She joined the National Union of Students and the left-wing group Activate, highlighting awareness of issues including student poverty, corporate greed and the discrimination experienced by refugees and asylum seekers.

The power of a positive message

In her final year, Macneil-Brown was elected editor of Lot’s Wife newspaper. “We were a diverse, multicultural team,” she says of her fellow office bearers. “We tried to represent the full spectrum of students with creativity and humour while having serious messages at the heart of all we did.”

That approach remains central to her campaign strategies.

You don’t scare or shock. You create movements of like-minded people," she says.

"The Body Shop’s human trafficking campaign, for example, had bright colours and positive messaging and focused on creating the kind of world we want to live in.

“Our animal testing campaigns included fluffy animals,” she continues. “We made our stores dog friendly, and even had a photo shoot with dogs outside the UN in New York. It made sense: if you care about your pet, you’ll sign a petition.”

By 2017 Macneil-Brown had moved into a senior position at The Body Shop. The same year she launched the Women’s Equality Party’s Tower Hamlets east London branch, later running as a candidate in local elections in London and Hove. “I wanted to disrupt, to show other women it could be done,” she says.

Network of global leaders

Associate Professor Kate Fitz Gibbon
Macneil-Brown connected her IKEA team with Monash's Associate Professor Kate Fitz-Gibbon to learn about the intersection of corporate responsibility and domestic violence.

Eager to broaden both her professional network and her strategy work, she reached out to the Monash University Global Leaders Network Advisory Committee (GLNAC) UK alumni program in London.

“Monash’s alumni representative in London immediately understood the opportunities my work presented for Monash alumni,” says Macneil-Brown, who in 2017 was also made UK Trustee of the Global Fund for Women. She became chair of the GLNAC in early 2020.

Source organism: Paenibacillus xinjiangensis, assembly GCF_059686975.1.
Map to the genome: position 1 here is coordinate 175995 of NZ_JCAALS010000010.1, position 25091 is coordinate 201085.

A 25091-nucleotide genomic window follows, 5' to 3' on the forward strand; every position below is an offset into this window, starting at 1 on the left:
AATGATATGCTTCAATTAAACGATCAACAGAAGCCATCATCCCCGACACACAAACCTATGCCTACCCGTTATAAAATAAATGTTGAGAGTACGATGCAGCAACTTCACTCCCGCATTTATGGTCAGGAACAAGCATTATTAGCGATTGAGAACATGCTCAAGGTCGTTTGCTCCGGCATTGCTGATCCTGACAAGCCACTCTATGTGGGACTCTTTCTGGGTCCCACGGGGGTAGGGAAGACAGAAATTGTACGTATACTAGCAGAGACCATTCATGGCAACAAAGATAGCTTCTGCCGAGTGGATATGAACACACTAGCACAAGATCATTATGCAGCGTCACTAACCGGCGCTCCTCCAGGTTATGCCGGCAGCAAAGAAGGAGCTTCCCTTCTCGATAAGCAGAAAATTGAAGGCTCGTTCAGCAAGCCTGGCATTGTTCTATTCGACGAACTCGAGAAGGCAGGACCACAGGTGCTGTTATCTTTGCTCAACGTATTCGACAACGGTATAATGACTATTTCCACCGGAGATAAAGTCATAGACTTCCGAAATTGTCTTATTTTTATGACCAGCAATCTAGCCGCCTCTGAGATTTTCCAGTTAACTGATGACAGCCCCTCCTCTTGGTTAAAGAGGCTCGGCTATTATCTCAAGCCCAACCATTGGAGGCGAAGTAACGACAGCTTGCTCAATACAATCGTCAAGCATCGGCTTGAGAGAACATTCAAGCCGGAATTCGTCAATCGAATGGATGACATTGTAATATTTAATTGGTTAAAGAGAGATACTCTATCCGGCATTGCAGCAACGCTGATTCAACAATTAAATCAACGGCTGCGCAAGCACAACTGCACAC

“Networks opened up not only in London but also in Australia and around the world as [the representative] put me in touch with all these amazing experts,” she says.

“The IKEA team in Australia is doing outreach work on domestic violence; to build on this we connected them with Dr Kate Fitz-Gibbon (Director of the Monash Gender and Family Violence Prevention Centre).

After connecting with Monash, the IKEA team came away energised, and with a broader idea of how corporations might help."

Macneil-Brown believes alumni connection are vitally important, particularly at a time when Aussies stuck overseas are craving  connection. "We are keen to remind alumni that they can join us.”

While Macneil-Brown’s own reserves seem inexhaustible, she says she’s learned to strive for balance, and to cope with pressure by staying fit and healthy: doing yoga, connecting with nature, walking by the beach. The wins help, of course.

“Go where the influence is, and move it,” she says with a smile. “I’m proud of what I’ve achieved. But there’s still so much to do.”